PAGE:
A survey has found that 95 percent of major UK organisations in the public and private sectors still do not comply with the new EU cookie law.
From 26 May 2012, the EU's Privacy and Communications Directive will require users to give permission for websites to install cookies on their internet browsers.
However, when KPMG analysed the websites of 55 UK organisations, including many within the FTSE 100, it found that most were not in compliance, putting them at risk of receiving fines of up to £500,000. Last August, public sector IT managers' association Socitm said that councils and public bodies would find it a challenge to comply with the new legislation.
KPMG found that only one of the websites analysed specifically gave users the choice to opt-in. Only two sites said they were currently updating their cookies policies to become compliant before the deadline, while two of the sites analysed did not use any cookies at all. The survey was conducted at the end of March.
Stephen Bonner, a partner in the Information Protection and Business Resilience business team at KPMG, said: "With less than 50 days to go before enforcement, our analysis has found that the majority of UK organisations still need to complete substantial work to their websites.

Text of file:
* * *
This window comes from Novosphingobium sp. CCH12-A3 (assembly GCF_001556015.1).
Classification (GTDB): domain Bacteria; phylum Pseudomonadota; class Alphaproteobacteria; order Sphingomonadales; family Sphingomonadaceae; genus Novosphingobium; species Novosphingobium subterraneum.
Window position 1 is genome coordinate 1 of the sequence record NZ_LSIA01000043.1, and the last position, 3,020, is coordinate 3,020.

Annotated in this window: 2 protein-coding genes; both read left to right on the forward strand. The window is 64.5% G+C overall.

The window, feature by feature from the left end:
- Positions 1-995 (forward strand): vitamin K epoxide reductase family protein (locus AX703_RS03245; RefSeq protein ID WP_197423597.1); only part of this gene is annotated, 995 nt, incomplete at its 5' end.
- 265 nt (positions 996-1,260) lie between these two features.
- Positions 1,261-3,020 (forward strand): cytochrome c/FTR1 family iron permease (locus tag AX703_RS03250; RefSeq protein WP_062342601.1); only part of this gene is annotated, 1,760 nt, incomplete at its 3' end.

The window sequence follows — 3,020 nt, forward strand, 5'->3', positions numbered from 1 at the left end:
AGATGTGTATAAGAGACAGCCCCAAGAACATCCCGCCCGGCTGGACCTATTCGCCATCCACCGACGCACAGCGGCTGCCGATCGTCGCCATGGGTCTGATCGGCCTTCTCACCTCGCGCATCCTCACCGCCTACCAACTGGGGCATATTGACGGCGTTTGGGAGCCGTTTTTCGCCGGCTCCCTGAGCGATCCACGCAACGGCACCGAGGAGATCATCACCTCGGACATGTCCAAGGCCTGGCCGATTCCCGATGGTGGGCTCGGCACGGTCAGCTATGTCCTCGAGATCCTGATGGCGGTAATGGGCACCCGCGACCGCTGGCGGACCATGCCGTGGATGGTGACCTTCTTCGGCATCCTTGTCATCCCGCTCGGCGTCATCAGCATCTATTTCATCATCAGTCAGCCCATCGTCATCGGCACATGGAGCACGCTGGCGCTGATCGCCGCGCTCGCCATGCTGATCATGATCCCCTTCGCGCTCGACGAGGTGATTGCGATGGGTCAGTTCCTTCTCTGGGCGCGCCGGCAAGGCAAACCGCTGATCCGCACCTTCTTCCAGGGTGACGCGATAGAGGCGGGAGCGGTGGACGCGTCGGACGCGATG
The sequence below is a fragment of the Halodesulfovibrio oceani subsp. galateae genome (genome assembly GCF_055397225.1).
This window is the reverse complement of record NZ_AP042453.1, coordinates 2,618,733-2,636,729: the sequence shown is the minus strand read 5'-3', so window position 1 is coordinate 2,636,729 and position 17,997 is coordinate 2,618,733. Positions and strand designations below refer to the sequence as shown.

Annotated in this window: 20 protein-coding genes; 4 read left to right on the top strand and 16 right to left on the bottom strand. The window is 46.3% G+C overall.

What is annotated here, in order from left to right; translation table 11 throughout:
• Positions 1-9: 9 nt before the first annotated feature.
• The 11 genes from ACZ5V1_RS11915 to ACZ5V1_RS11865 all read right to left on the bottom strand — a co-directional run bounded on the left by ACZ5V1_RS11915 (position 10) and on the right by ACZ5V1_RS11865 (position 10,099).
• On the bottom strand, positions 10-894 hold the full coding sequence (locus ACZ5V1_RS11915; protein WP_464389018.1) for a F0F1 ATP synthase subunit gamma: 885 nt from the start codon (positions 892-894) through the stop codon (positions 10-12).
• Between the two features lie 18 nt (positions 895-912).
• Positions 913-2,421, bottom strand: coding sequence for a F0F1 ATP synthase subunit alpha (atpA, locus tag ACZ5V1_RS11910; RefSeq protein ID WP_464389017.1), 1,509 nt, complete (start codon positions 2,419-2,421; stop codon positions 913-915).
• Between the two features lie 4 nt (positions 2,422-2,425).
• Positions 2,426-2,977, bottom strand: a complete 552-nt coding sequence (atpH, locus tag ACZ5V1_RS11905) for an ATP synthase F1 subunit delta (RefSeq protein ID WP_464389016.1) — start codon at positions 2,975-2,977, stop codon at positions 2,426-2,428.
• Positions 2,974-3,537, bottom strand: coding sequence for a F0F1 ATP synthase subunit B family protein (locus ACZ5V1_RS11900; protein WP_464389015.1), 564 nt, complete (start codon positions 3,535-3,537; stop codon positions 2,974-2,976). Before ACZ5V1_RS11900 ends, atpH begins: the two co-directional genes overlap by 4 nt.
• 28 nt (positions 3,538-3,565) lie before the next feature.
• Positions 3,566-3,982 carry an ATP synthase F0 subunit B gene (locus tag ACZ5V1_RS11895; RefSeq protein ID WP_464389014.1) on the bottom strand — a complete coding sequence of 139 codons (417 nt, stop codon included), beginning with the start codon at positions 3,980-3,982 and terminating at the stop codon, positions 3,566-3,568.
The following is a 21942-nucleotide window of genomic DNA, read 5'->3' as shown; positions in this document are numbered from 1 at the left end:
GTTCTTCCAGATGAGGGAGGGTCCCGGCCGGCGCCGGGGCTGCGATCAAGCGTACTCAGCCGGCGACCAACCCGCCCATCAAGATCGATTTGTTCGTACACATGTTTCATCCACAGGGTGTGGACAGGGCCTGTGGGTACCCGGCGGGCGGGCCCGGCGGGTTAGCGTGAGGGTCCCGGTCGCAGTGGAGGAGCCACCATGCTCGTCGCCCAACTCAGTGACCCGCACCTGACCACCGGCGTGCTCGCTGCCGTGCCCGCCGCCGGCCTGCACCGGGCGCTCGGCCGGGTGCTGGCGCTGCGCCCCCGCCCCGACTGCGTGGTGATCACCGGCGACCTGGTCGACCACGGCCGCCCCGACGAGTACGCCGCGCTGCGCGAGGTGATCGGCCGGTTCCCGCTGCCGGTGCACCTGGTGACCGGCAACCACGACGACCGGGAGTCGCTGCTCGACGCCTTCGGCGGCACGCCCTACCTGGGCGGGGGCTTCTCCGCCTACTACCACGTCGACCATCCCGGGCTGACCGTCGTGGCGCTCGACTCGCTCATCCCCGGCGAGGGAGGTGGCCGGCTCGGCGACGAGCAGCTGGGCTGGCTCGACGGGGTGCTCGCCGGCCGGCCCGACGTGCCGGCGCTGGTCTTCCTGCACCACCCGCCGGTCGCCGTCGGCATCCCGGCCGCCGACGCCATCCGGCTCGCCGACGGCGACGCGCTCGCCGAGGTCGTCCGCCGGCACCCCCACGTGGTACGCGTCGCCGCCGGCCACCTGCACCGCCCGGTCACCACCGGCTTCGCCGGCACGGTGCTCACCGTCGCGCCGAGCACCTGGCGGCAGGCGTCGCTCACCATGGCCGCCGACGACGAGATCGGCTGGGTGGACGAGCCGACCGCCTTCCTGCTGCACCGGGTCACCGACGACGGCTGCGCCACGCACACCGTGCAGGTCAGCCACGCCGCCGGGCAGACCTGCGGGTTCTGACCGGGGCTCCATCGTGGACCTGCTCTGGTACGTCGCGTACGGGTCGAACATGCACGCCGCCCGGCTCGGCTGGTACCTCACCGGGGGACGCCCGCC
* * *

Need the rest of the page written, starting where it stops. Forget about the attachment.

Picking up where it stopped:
He added: "Organisations now need to focus their efforts on establishing an inventory of their websites and the cookies currently in use, before evaluating their purpose and establish a pragmatic plan to ensure compliance."
KPMG recommended that organisations could start by adding consent requests to cookies related to logon, registration and other similar processes.
The Information Commissioner’s Office (ICO) said that it is “vital” that organisations start moving towards becoming compliant, and recommended new guidance published by the International Chamber of Commerce.
“The results of this survey show that many websites still have work to do,” an ICO spokesperson said.
“Last week the ICO welcomed the UK guidance launched by the International Chamber of Commerce. We recognise that this guidance provides organisations with a good starting point from which they can work towards full compliance.
“We are also receiving positive feedback from websites who are already implementing new and innovative approaches aimed at making their websites complaint with the changes. We will be updating our own cookies guidance to ensure that best practice advice is shared across the industry.”